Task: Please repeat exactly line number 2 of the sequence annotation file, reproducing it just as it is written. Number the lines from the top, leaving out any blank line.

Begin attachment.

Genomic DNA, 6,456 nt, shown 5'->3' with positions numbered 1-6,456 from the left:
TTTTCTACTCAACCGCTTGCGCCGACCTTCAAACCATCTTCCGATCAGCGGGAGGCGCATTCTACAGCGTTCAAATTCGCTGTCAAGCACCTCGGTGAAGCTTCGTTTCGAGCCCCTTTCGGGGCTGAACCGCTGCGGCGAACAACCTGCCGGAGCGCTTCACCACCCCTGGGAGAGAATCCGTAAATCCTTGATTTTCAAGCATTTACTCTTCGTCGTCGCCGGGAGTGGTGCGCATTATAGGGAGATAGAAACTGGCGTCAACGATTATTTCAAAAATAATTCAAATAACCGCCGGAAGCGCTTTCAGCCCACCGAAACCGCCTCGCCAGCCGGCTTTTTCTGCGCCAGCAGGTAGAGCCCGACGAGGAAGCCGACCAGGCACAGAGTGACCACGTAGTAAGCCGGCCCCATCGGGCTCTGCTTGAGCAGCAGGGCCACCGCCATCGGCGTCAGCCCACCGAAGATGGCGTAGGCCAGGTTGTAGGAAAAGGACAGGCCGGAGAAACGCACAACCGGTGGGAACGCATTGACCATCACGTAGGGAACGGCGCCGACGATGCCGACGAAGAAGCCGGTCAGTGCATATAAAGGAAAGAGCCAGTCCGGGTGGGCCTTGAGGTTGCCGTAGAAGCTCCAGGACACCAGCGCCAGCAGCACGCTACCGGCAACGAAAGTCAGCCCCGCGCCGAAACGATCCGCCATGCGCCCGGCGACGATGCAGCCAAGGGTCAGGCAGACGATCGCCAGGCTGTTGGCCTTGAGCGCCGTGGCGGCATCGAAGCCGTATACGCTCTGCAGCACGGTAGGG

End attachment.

TTTTCTACTCAACCGCTTGCGCCGACCTTCAAACCATCTTCCGATCAGCGGGAGGCGCATTCTACAGCGTTCAAATTCGCTGTCAAGCACCTCGGTGAAGCTTCGTTTCGAGCCCCTTTCGGGGCTGAACCGCTGCGGCGAACAACCTGCCGGAGCGCTTCACCACCCCTGGGAGAGAATCCGTAAATCCTTGATTTTCAAGCATTTACTCTTCGTCGTCGCCGGGAGTGGTGCGCATTATAGGGAGATAGAAACTGGCGTCAACGATTATTTCAAAAATAATTCAAATAACCGCCGGAAGCGCTTTCAGCCCACCGAAACCGCCTCGCCAGCCGGCTTTTTCTGCGCCAGCAGGTAGAGCCCGACGAGGAAGCCGACCAGGCACAGAGTGACCACGTAGTAAGCCGGCCCCATCGGGCTCTGCTTGAGCAGCAGGGCCACCGCCATCGGCGTCAGCCCACCGAAGATGGCGTAGGCCAGGTTGTAGGAAAAGGACAGGCCGGAGAAACGCACAACCGGTGGGAACGCATTGACCATCACGTAGGGAACGGCGCCGACGATGCCGACGAAGAAGCCGGTCAGTGCATATAAAGGAAAGAGCCAGTCCGGGTGGGCCTTGAGGTTGCCGTAGAAGCTCCAGGACACCAGCGCCAGCAGCACGCTACCGGCAACGAAAGTCAGCCCCGCGCCGAAACGATCCGCCATGCGCCCGGCGACGATGCAGCCAAGGGTCAGGCAGACGATCGCCAGGCTGTTGGCCTTGAGCGCCGTGGCGGCATCGAAGCCGTATACGCTCTGCAGCACGGTAGGG